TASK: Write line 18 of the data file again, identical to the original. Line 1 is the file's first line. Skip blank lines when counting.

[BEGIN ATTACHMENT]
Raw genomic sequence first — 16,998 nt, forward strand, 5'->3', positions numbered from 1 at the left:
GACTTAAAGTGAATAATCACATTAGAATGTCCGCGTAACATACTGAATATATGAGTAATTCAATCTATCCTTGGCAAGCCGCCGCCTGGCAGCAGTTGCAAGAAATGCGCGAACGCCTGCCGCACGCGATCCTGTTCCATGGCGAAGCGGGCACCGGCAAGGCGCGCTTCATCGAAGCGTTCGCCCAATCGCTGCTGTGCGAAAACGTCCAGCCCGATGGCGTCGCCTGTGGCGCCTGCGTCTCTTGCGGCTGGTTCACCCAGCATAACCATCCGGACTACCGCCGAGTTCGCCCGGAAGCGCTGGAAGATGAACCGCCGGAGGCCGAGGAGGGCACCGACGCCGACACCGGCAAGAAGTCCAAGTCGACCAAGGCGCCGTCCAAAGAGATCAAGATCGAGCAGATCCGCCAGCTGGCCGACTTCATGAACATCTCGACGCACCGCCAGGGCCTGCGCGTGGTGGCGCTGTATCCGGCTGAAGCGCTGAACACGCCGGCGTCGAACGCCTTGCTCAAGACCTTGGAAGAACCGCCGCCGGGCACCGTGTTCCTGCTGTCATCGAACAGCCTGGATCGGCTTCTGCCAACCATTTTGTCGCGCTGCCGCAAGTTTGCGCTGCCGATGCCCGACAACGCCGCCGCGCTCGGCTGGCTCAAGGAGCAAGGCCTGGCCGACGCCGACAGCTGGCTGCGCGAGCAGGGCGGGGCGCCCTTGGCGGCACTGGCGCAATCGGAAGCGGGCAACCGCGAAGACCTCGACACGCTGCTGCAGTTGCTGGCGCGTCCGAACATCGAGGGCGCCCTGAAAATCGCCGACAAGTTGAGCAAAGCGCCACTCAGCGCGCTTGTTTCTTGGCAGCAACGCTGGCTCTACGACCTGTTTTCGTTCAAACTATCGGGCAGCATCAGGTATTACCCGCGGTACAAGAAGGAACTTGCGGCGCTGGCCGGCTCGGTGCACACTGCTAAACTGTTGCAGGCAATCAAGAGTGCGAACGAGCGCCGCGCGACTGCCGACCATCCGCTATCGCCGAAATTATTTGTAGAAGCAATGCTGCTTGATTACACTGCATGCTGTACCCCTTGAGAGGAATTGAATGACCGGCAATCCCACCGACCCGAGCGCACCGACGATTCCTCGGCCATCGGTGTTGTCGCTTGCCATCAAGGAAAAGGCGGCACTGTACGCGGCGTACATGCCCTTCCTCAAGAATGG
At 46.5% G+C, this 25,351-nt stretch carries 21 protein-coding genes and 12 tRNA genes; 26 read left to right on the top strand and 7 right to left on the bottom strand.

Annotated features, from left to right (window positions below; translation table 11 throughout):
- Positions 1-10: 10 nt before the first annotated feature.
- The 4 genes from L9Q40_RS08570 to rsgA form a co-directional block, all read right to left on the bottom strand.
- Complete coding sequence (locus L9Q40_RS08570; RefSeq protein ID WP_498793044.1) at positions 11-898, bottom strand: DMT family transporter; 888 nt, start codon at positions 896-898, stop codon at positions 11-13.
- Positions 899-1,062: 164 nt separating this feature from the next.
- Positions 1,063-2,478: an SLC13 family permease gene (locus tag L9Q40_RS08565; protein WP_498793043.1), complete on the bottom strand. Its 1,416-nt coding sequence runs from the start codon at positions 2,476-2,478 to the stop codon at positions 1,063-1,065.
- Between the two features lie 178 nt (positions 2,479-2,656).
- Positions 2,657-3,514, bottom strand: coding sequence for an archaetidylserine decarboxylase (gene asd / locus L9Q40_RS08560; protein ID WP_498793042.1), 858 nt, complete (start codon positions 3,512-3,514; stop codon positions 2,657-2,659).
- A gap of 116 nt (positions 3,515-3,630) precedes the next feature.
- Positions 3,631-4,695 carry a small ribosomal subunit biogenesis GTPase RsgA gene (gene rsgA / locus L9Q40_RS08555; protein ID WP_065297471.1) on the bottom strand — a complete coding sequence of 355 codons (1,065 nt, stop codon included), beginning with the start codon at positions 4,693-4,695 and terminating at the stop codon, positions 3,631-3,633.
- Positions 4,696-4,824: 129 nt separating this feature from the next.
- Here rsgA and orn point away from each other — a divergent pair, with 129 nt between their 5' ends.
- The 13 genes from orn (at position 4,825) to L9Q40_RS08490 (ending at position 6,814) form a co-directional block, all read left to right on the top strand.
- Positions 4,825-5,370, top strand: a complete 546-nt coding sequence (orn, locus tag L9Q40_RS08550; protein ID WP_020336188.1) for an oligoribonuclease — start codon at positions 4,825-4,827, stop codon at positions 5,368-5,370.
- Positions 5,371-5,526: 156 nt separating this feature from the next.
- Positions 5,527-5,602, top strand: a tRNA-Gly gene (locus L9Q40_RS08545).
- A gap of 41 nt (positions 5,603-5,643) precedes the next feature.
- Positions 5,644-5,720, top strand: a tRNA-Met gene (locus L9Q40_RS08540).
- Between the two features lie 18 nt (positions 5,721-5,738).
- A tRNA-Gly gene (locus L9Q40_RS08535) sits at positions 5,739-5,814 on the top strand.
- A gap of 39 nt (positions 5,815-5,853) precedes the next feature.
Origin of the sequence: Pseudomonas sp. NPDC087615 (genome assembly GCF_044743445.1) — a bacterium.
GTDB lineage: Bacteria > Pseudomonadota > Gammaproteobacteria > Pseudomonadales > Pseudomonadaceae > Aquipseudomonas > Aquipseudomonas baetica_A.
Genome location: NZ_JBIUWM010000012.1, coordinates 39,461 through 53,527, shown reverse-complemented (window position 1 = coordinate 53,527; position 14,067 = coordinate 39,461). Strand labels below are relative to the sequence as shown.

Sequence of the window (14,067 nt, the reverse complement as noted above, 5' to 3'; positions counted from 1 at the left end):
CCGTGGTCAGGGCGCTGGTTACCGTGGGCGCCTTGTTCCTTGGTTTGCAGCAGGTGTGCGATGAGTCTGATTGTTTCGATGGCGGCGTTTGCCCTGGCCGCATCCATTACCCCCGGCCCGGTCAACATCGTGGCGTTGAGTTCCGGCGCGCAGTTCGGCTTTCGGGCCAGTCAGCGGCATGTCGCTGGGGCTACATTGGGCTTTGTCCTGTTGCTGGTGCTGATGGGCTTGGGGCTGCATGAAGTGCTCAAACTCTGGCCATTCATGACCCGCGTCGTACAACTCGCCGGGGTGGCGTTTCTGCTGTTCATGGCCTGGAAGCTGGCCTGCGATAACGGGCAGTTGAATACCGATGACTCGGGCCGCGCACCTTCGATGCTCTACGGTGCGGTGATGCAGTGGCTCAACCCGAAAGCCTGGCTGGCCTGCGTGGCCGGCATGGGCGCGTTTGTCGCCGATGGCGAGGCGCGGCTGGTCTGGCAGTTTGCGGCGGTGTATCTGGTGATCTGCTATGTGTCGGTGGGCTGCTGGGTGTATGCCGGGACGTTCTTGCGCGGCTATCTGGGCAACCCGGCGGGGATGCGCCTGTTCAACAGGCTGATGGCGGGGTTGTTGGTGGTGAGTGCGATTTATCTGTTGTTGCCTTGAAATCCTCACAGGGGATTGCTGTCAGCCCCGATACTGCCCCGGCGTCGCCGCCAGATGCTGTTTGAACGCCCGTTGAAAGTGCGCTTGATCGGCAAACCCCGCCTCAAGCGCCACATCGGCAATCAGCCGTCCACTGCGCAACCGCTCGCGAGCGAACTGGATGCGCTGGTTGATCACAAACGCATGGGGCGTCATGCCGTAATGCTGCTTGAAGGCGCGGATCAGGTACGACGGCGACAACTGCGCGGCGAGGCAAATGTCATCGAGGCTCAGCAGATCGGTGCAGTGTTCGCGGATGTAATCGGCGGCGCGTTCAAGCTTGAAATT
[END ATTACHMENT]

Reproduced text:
- Positions 5,371-5,526: 156 nt separating this feature from the next.